I’m Not a Turkey Dinner: On the Commodification & Consumption of Indigenous Women’s Bodies

[Original publication date: Dec. 2, 2013]

When, a few days ago, metal band Mastodon released their “controversial” Thanksgiving T-shirt that got them a lot of well-earned accusations of racism, I wondered how controversial it actually is at this moment in time to do what they did? Read More I’m Not a Turkey Dinner: On the Commodification & Consumption of Indigenous Women’s Bodies

The Complexity of #CancelColbert and Why I’m Not Joining Any Teams

I don’t think I even need to describe the chaotic spectacle that happened last week when #CancelColbert started trending on Twitter. If you’re active on social media or you read blogs or maybe you watch The Colbert Report on a regular basis, then you might already be familiar with the unfortunate events that have been occurring due to a out-of-context tweet delivered by the @ColbertReport Twitter account, which has been deleted. What started as a misguided satirical joke, ultimately opened up pandora’s box for online organizers and hashtag activists to flood Twitter with their thoughts on Asian American activism, white savior politics, and on using POCs as the butt of jokes.

Read More The Complexity of #CancelColbert and Why I’m Not Joining Any Teams

I’m Not a Turkey Dinner: On the Commodification & Consumption of Indigenous Women’s Bodies

When, a few days ago, metal band Mastodon released their “controversial” Thanksgiving T-shirt that got them a lot of well-earned accusations of racism, I wondered how controversial it actually is at this moment in time to do what they did? Read More I’m Not a Turkey Dinner: On the Commodification & Consumption of Indigenous Women’s Bodies

5 Indigenous Women & Activists You Should Know About

Indian Country Today recently highlighted the central role of women in the recent anti-fracking protests by the Mi’kmaq First Nation in Canada. Amanda Polchies famously knelt down in front of a militarized blockade of police officers with nothing but an eagle feather between her and the officers. Amanda is but one of many Mi’kmaq women that faced down a line of police and stood their ground during the protests. She is also but one of many Indigenous women and activists who have worked and currently work toward justice, including such women as: Read More 5 Indigenous Women & Activists You Should Know About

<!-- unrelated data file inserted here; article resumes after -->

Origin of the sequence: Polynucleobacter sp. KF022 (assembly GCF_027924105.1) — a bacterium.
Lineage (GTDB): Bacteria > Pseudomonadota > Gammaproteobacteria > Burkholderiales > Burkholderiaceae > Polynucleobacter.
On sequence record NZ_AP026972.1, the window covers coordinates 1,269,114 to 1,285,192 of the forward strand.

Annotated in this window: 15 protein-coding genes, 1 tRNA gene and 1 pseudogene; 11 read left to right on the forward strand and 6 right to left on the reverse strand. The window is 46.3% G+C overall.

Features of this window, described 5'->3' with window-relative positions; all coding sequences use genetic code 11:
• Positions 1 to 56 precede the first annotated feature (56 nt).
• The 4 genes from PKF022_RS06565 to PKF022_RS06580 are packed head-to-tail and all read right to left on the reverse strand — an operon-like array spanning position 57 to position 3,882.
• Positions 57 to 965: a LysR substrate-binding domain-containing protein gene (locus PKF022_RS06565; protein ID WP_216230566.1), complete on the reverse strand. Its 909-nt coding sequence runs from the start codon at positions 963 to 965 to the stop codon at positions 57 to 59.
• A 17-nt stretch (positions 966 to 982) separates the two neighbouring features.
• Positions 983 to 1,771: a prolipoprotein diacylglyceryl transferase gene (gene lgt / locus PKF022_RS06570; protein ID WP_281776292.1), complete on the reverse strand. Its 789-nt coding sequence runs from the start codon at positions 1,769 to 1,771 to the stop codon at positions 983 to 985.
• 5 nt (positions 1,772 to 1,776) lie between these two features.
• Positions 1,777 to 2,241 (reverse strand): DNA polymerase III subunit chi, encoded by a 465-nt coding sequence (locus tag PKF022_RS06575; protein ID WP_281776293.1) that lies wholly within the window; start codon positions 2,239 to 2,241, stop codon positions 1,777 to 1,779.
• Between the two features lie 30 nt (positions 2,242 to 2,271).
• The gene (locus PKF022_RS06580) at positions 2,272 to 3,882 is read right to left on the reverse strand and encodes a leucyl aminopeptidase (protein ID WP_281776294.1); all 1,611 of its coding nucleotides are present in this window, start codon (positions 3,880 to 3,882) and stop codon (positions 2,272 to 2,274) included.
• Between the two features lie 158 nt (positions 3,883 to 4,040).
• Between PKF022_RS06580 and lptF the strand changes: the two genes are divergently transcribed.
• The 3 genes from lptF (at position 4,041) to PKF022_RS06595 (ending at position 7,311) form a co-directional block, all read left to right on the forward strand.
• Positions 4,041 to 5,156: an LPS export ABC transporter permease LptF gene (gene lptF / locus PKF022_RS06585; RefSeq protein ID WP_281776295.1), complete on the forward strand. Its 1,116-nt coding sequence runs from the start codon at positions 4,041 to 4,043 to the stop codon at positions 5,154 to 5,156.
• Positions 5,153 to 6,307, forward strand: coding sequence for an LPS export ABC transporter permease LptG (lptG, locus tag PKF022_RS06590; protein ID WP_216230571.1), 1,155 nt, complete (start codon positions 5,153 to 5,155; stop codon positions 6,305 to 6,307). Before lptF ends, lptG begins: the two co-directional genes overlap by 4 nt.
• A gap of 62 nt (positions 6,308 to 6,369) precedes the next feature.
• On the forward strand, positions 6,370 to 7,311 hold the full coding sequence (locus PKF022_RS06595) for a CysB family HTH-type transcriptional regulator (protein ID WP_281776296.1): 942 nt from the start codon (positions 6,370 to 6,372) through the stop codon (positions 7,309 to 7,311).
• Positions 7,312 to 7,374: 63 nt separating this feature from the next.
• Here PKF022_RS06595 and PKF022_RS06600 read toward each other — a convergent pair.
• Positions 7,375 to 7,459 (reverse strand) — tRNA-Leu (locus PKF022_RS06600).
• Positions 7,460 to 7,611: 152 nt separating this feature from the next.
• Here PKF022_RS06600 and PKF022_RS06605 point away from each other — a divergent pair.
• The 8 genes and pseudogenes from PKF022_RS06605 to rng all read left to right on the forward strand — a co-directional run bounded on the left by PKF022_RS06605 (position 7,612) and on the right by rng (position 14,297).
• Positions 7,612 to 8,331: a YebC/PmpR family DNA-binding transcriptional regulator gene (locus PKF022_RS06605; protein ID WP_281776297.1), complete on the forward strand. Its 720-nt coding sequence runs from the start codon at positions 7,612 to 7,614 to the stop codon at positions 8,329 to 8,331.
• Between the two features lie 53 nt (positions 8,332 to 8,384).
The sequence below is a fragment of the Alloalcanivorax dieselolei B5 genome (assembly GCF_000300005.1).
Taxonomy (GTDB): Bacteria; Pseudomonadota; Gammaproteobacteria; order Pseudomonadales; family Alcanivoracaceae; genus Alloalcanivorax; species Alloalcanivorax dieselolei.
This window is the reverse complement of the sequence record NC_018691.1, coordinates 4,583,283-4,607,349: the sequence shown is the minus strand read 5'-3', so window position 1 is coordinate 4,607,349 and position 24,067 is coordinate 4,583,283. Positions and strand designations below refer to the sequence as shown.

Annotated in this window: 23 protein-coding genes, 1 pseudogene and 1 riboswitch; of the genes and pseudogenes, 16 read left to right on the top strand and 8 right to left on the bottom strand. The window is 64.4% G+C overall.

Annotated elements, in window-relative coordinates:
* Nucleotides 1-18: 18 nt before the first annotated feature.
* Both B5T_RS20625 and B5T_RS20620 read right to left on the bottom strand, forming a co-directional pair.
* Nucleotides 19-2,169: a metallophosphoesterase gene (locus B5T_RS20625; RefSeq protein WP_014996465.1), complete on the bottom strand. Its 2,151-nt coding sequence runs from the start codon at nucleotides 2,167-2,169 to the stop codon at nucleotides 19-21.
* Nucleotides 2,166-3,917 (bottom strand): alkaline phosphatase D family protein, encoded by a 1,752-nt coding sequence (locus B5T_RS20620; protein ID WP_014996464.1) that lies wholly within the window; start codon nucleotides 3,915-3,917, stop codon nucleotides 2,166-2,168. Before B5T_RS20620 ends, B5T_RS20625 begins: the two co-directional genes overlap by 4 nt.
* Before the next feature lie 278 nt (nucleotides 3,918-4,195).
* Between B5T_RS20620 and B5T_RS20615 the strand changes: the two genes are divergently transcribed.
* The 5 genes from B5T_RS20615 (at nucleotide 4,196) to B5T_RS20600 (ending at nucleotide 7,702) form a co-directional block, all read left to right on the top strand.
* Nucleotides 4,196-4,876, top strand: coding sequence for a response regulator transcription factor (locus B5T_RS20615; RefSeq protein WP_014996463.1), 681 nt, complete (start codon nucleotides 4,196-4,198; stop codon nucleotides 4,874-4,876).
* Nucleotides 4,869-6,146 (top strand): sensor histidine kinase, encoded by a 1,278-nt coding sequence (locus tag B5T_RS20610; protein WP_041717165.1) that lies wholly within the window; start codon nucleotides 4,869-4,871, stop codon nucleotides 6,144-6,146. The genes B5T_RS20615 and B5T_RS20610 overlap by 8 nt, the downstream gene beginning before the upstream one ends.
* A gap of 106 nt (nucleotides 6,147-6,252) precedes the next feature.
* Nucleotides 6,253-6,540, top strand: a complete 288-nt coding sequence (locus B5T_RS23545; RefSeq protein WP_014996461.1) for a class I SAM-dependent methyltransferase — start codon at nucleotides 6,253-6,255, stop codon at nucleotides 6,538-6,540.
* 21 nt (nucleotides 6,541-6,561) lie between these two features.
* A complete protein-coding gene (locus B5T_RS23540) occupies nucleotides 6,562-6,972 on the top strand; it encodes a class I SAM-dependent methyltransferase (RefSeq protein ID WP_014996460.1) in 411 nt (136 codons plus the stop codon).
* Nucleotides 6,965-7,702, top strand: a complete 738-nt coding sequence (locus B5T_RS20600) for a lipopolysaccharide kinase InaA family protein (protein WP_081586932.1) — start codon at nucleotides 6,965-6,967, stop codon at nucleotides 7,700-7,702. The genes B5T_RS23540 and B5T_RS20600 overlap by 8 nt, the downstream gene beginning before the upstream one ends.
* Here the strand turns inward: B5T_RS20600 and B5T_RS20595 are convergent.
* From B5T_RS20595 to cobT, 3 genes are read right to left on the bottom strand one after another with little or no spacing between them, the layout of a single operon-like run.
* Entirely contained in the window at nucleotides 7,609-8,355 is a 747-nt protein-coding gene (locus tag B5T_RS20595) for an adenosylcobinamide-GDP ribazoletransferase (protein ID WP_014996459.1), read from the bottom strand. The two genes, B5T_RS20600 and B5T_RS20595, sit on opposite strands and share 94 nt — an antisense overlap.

News from NDN Country: National American Indian Heritage Month & More

Today marks the beginning of National American Indian Heritage Month in the United States. Read More News from NDN Country: National American Indian Heritage Month & More

News from Indian Country: On Fracking & Mascots

Between the anti-fracking protests in New Brunswick by the Elsipogtog First Nation and the wave of protests and discussion about mascots this football season, there’s plenty to discuss in Indian country this week. Read More News from Indian Country: On Fracking & Mascots

3 Facts You May Not Know About Indigenous Peoples in United States

In second grade my teacher, Mrs. Kleinart, assigned all of us a book report to be presented to the class. I do not recall the name of the book I read for the assignment, but I do recall the misinformation. This book peddled the usual stereotypes about NDN peoples, that we all live in teepees, that we all wear war bonnets, and that we’re all great horse riders. Fortunately, my family set me right on that count, and I was lucky to have access to and knowledge of my history as an Oneida woman. Read More 3 Facts You May Not Know About Indigenous Peoples in United States

The Government Shutdown & Tribes: Or the Continuing Failure of the Fed to Meet Treaty Obligations

As the United States (U.S.) government shutdown drags on past ten days (and counting), I have begun to fear the long-term consequences of such a halt on the most vulnerable populations in the United States. I’ve already witnessed some of the consequences for my Oneida tribe. All over the U.S., the shutdown disproportionately affects tribes and especially tribes who experience high poverty rates. While the government shutdown continues, the U.S. fails to uphold their treaty obligations to all U.S. tribes. Read More The Government Shutdown & Tribes: Or the Continuing Failure of the Fed to Meet Treaty Obligations